Kadlu is a software package for modeling underwater noise, first released in March 2020. It was developed for the purpose of modelling noise due to waves and rain in shallow coastal waters, but contains tools useful for many other ocean acoustics modeling tasks.
Kadlu is written in Python and utilizes a number of powerful software packages including NumPy, HDF5, NetCDF-4, SQLite, and GDAL. It is licensed under the GNU GPLv3 license and hence freely available for anyone to use and modify. The project is hosted on GitLab at https://gitlab.meridian.cs.dal.ca/public_projects/kadlu . Kadlu was developed by the MERIDIAN Data Analytics Team at the Institute for Big Data Analytics at Dalhousie University with the support and assistance of David Barclay and Calder Robinson, both from the Department of Oceanography at Dalhousie University.
Kadlu provides functionalities that automate the process of fetching and interpolating
environmental data necessary to model ocean ambient noise levels (bathymetry, water temperature
and salinity, wave height, wind speed, etc.). It also includes various routines that allow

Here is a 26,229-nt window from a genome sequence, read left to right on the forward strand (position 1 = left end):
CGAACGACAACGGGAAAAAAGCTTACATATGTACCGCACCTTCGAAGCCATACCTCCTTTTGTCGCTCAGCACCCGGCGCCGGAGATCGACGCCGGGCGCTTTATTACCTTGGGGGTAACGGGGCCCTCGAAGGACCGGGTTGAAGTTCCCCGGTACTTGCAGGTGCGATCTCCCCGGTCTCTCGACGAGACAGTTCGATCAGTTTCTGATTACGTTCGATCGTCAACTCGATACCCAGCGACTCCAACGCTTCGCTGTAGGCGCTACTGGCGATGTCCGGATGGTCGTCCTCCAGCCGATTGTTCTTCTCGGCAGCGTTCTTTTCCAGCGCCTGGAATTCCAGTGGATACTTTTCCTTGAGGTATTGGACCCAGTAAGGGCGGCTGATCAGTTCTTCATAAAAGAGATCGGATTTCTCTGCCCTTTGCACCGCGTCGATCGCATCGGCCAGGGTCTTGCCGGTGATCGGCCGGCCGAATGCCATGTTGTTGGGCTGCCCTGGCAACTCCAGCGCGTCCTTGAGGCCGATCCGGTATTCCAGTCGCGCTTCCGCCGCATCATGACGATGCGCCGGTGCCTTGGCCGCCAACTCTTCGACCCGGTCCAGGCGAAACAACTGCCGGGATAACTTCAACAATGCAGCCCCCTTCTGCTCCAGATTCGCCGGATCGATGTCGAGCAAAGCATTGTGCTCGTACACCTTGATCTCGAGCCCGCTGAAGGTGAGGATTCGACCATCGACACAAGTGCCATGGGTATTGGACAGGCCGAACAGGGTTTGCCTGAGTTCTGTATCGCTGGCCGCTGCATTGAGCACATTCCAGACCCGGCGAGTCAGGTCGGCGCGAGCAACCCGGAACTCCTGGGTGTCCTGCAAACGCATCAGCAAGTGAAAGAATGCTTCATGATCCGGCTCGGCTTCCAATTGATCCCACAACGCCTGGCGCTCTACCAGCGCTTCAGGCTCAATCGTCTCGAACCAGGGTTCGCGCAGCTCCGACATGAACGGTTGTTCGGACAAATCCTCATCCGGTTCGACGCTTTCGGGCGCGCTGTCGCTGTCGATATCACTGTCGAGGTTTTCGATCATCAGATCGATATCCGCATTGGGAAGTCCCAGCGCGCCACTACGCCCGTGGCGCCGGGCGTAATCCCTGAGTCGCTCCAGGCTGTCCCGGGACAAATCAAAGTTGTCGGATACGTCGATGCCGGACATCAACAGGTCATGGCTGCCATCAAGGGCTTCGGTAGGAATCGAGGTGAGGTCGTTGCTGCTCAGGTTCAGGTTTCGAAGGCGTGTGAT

accurate estimates of noise source levels and transmission losses in realistic ocean environments.
You can find more information about the technical aspects of how sound propagation is modelled in
The intended users of Kadlu are researchers and students in underwater acoustics working with ambient noise modeling. While Kadlu comes with complete documentation and comprehensive step-by-step tutorials, some familiarity with Python and especially the NumPy package would be beneficial. A basic understanding of the physical principles of underwater sound propagation would also be an advantage.
To get started with Kadlu, follow the Install instructions and then proceed to the Tutorials section.
In Inuit mythology, Kadlu is the name of a goddess that creates thundery weather, for example, by jumping on hollow ice. Thus, the name Kadlu was chosen to highlight the software package’s main intended application, modeling of noise due to environmental forcings.